At this time, in the early years of the Gelug lineage in Tibet, the tradition of recognizing reincarnated lamas was extremely unusual, and Gendun Gyatso remained at home for some time, before being enthroned as the reincarnation of Gendun Drup at Tashilhunpo in 1487. He did, however, receive novice vows at age ten or eleven, when he received the name Gendun Gyatso.
Gendun Gyatso trained at the nearby monasteries of Nenying (gnas rnying) Nartang (snar thang), and his family’s monastery of Tanak. It is likely that among the obstacles to his recognition was the reputation of his family, who openly embraced so many different religious traditions. Gendun Gyato’s continued embrace of his family’s eclectic traditions no doubt served him well as he sought to spread Tsongkhapa’s Gelug teachings. This was important because during his youth the Kagyu leaders of Tsang and the Gelug heirarchs of Lhasa were at war, with the Tsangpa occupying Lhasa from 1498 to 1517.
Even before his studies were completed, Gendun Gyatso began to teach and give initiations, and was greeted by the faithful in droves. Despite his fame, or, some say, perhaps because of it, Gendun Gyatso found the environment at Tashilhunpo increasingly uncomfortable, and in 1494 left for central Tibet, where he studied with Jamyang Legpai Chojor (’jam dbyang legs pa’i chos ’byor) at Drepung Loseling Monastery (’bras spungs blo gsal gling), taking full ordination and completing his studies.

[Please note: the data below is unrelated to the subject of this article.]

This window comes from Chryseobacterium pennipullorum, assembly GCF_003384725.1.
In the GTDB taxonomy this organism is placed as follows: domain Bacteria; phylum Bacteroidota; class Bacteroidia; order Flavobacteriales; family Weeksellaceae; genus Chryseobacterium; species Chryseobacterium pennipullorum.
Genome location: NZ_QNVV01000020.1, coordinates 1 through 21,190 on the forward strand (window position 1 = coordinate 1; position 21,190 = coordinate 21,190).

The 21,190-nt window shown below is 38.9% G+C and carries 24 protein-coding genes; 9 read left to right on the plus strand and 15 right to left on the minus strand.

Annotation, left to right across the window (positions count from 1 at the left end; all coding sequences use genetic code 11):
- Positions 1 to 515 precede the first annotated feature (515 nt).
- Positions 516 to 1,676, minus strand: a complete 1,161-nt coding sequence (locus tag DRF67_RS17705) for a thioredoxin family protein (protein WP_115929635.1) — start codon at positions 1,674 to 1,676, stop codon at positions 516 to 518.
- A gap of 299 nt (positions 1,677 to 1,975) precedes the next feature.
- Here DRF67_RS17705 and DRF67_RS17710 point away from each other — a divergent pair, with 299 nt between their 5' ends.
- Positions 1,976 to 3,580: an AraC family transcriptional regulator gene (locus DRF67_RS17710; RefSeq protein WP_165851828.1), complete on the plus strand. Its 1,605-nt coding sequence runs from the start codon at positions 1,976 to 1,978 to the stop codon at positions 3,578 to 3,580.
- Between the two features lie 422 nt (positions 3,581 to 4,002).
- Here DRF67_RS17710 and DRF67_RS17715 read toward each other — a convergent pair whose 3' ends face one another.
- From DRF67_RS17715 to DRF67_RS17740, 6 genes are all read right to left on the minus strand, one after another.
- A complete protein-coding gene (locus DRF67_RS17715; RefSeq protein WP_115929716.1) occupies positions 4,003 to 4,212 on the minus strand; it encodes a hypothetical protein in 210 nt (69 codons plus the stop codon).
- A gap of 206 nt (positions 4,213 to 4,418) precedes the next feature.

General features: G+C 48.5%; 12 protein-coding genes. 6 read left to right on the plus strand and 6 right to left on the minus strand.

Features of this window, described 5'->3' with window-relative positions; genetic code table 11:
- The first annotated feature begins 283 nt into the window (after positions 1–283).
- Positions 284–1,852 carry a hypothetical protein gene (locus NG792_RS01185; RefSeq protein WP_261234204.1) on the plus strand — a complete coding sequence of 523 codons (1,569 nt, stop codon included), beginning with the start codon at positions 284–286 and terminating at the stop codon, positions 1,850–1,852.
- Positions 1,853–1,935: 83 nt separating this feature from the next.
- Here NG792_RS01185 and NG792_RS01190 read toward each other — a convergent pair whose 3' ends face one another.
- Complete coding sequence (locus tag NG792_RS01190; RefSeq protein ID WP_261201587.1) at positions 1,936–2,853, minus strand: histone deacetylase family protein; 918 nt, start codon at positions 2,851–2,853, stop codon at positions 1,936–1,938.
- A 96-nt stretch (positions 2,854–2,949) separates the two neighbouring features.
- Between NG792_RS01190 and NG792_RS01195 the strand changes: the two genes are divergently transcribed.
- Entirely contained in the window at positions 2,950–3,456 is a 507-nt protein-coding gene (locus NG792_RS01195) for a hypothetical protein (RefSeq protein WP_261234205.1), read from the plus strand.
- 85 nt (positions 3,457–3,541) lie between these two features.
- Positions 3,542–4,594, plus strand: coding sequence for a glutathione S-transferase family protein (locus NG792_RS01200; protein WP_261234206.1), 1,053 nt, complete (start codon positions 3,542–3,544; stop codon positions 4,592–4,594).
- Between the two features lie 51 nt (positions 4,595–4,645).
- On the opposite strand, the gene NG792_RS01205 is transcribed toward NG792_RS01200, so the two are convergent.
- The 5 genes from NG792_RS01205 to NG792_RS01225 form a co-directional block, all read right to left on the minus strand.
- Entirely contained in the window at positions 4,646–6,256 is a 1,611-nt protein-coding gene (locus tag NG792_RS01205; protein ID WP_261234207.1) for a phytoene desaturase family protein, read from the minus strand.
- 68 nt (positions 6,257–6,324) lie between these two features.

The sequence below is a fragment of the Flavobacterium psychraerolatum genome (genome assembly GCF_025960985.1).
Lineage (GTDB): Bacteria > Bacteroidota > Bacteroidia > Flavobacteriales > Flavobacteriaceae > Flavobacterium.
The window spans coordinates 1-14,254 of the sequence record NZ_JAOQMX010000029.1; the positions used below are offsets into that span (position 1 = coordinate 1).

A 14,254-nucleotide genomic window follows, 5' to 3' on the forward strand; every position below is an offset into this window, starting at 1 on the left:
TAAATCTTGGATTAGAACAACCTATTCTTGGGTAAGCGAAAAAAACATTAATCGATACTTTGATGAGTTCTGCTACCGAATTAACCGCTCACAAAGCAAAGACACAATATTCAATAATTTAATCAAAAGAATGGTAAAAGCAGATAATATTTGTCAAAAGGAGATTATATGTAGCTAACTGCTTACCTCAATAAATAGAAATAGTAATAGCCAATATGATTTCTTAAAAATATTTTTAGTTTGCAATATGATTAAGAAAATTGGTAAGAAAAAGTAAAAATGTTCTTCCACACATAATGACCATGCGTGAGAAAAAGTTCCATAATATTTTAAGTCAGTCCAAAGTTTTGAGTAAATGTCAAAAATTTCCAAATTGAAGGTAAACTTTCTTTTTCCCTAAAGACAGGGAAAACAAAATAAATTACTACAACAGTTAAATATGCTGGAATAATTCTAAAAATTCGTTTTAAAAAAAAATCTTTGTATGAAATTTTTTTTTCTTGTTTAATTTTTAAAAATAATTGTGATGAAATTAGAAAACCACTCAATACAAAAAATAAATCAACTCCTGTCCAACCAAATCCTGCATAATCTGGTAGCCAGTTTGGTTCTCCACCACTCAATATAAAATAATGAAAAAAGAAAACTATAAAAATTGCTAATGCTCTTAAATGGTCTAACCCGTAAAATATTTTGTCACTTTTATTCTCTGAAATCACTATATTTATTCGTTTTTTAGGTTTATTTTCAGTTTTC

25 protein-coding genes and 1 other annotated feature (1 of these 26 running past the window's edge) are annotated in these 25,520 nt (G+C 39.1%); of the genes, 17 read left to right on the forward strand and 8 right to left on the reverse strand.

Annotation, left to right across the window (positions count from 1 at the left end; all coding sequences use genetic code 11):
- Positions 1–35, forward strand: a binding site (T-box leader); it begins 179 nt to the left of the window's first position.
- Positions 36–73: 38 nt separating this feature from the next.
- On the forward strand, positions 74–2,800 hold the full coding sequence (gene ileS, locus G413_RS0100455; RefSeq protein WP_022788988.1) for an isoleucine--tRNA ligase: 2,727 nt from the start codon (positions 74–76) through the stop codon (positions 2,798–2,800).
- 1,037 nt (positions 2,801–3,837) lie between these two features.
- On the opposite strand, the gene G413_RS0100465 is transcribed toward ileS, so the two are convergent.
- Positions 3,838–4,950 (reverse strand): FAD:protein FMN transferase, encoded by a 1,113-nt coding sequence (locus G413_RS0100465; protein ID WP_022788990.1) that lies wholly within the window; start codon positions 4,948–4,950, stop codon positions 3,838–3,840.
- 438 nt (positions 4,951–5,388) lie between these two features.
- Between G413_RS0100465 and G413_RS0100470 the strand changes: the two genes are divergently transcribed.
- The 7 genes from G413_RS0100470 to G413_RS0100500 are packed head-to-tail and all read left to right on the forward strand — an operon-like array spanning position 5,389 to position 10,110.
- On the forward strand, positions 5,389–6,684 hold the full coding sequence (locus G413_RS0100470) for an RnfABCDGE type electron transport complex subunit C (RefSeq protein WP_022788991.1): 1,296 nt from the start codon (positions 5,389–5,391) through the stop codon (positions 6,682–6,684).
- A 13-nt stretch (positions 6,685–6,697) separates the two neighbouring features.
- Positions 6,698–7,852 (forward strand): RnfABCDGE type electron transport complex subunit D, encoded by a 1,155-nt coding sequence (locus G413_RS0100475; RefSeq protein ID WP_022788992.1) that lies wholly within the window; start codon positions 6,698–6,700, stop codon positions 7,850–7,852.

For the next twenty years, Gendun Gyatso spent his life doing practice, pilgrimage and giving teachings, and developed an enormous following in Tibet. During this time he met and took teachings and instruction from the solitary yogi Khedrup Norsang Gyatso (mkhas grub nor sang rgya mtsho), and the two spent many months together practicing and meditating. Gendun Gyatso’s biographies state that he attained enlightenment under the tutelage of this master.